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New law requires overtime for farmworkers after 60 hours, but changes could already be coming

The New York State Department of Labor has convened a new wage board to investigate and make recommendations regarding a new law that requires farmworkers be paid overtime for the first time in history.

Under the Farm Laborers Fair Labor Practices Act, which went into effect Jan. 1, farmworkers in New York are eligible for time-and-a-half overtime if they work more than 60 hours per week. The law also mandates that employers provide 24 hours of rest each week and grants eligibility for other labor protections including paid family leave, unemployment and the right to unionize and participate in collective bargaining.

The three-member wage board held its first of five public hearings in Albany Friday on the topic of reducing the threshold for overtime pay below 60 hours per week, according to state labor officials.

Additional hearings will be held this month in Syracuse and Binghamton as farmers on Long Island and in upstate Batavia prepare to testify at hearings in April.

Some members of the local farming community are puzzled by the decision to hold hearings so soon after the law went into effect.

In an interview Friday, Long Island Farm Bureau administrative director Rob Carpenter said that in other parts of the state that have year-round operations, such as the dairy industry, holding hearings might make sense. But on Long Island, he said, farmers are not active enough yet to have hired workers and set schedules.

“Most of the ag operations have not even started up yet to be able to really say ‘This is a good thing,’ or ‘This is how it’s going to affect us,’ or ‘Here’s troubles or successes we’ve seen,’ ” Mr. Carpenter said. “Farmers are still trying to grapple with what these changes really mean. It’s really way too early in the game to be figuring it out.”

In a statement issued after the reforms were approved by legislators in June, New York Civil Liberties Union executive director Donna Lieberman described the law as “a measure of justice,” that corrects a Jim Crow-era law. “The workers on whom we depend for the food on our tables must be treated humanely and with dignity, like any other hardworking New Yorker,” Ms. Lieberman said.

Assemblyman Anthony Palumbo (R-New Suffolk), who voted against the legislation, said in an interview Monday that the additional mandates are burdensome for farmers. 

“[Farmers] are already severely regulated,” he said, adding that feedback he’s received from laborers has been mixed. “They’re upset, because now they’re going to be part-time workers to get around [overtime].”

Karl Novak, general manager of Half Hollow Nursery in Laurel, said he’s not sure if he’ll speak during the public hearing on Long Island next month and agreed with Mr. Carpenter’s assertions that it’s too early.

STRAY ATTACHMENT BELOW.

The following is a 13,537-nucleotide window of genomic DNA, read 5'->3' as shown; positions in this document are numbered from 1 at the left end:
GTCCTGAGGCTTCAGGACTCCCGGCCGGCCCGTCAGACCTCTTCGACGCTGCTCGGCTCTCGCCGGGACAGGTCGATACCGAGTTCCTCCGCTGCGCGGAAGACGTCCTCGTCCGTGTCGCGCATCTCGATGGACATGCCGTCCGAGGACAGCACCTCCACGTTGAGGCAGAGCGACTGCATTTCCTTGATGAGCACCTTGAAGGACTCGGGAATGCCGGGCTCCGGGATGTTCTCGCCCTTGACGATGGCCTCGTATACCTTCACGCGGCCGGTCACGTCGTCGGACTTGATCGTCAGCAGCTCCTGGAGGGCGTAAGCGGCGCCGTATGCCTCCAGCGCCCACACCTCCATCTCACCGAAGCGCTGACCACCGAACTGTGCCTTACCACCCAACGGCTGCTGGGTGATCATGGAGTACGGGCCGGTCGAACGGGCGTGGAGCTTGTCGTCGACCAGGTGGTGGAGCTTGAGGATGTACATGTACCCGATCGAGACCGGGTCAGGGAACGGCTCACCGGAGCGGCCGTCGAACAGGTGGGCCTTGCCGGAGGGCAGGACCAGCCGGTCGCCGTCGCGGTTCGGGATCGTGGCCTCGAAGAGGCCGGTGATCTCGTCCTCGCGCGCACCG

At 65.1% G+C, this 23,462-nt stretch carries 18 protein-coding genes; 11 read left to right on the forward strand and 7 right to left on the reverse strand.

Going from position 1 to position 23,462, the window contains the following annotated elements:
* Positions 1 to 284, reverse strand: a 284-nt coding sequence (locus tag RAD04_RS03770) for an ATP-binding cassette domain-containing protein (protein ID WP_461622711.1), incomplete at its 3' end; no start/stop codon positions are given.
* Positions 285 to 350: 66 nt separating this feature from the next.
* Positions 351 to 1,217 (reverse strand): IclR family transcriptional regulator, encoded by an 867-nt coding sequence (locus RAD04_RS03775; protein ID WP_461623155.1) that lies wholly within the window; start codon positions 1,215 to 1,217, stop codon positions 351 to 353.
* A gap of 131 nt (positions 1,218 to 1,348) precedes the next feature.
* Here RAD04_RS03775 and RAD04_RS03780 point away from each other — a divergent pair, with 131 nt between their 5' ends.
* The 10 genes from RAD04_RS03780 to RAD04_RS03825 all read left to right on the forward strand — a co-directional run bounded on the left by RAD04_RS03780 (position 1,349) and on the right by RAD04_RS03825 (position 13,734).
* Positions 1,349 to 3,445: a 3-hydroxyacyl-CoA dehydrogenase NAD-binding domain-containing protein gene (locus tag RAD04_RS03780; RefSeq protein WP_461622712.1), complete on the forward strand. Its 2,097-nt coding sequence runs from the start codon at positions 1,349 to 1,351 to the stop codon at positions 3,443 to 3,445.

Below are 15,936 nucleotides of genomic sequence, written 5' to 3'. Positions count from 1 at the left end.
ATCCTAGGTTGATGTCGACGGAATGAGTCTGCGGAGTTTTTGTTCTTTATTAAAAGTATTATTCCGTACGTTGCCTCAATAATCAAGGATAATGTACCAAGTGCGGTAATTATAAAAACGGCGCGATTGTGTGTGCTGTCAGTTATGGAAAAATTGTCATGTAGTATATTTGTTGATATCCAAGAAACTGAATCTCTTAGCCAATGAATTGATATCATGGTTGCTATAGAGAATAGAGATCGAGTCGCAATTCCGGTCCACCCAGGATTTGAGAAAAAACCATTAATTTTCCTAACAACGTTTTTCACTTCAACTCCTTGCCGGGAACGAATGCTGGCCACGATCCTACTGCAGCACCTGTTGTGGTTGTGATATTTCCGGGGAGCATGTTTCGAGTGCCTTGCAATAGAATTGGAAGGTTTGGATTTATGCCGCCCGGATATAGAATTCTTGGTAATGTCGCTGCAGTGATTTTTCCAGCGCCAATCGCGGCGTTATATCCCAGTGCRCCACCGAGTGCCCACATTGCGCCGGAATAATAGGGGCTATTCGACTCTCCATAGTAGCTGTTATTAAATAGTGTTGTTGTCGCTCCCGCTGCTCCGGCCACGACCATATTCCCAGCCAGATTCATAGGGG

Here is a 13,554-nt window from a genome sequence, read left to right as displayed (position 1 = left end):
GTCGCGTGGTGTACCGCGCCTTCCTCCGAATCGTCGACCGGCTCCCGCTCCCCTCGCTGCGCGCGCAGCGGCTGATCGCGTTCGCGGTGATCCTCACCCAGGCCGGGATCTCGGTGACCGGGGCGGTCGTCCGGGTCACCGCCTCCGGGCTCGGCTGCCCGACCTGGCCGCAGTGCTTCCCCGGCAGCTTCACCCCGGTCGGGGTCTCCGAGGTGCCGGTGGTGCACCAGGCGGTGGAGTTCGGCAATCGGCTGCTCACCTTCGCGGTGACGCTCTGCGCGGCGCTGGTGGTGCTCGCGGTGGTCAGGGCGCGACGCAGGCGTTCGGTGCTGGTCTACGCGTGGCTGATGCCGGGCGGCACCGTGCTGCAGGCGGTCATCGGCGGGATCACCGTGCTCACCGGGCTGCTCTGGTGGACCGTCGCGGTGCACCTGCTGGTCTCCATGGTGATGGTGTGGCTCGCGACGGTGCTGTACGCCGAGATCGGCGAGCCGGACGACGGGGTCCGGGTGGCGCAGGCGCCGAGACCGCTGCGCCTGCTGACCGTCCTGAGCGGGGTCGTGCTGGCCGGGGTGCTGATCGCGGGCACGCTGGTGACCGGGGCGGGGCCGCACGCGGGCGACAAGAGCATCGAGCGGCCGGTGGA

“What are we supposed to base any of our feedback on when the law hasn’t even been in effect long enough for us to estimate or have any comprehensive data that really determines what the effect, positive or negative, is?” Mr. Novak said. “There are certain areas of our company, such as irrigation, that we need to have functioning seven days a week. So what I’ll have to do is have someone take a day off during the week, so I can have them work on Sunday and try to keep labor costs down” by not scheduling overtime, he explained.

While it’s too early to talk about impacts the bill is having on local farmers, Mr. Carpenter worries that farmers are already facing tough decisions, such as whether to grow additional crops that may not be economically viable if they require overtime hours to grow and harvest them, or hiring additional workers to control overtime costs. 

“These are all part of the unknowns we’re trying to figure out,” he said.

Mr. Novak said that the rising minimum wage — which is increasing in phases until it reaches $15 — and the new legislation puts New York farms at a “competitive disadvantage” with neighboring states that do not have such regulations.

The wage board has until the end of this year to make its recommendations to Commissioner Roberta Reardon, who will then have until February 2021 to take administrative action.

“We have an opportunity to improve the quality of life for tens of thousands of farmworkers,” Ms. Reardon said in a statement. “Overtime is a key component and we need to get it right.”

Riverhead Councilman Frank Beyrodt, who’s also executive vice president of DeLea Sod Farms, said the rising costs of labor makes running a business more difficult. “You’re essentially being told what your price will be,” said Mr. Beyrodt, a past president of the Long Island Farm Bureau. “A lot of the farmers are going to feel that.”

Still, he’s sensitive to the idea of mandatory wages. 

“Everybody should be treated fairly,” he said. 

The wage board consists of David Fisher, president of the New York Farm Bureau; former AFL-CIO union president Denis Hughes; and Brenda McDuffie, president of the Buffalo Urban League.

A hearing is set for Thursday, April 16, at Brookhaven Town Hall in Farmingville. Those wishing to testify before the board are encouraged to preregister at labor.ny.gov/farmwageboard.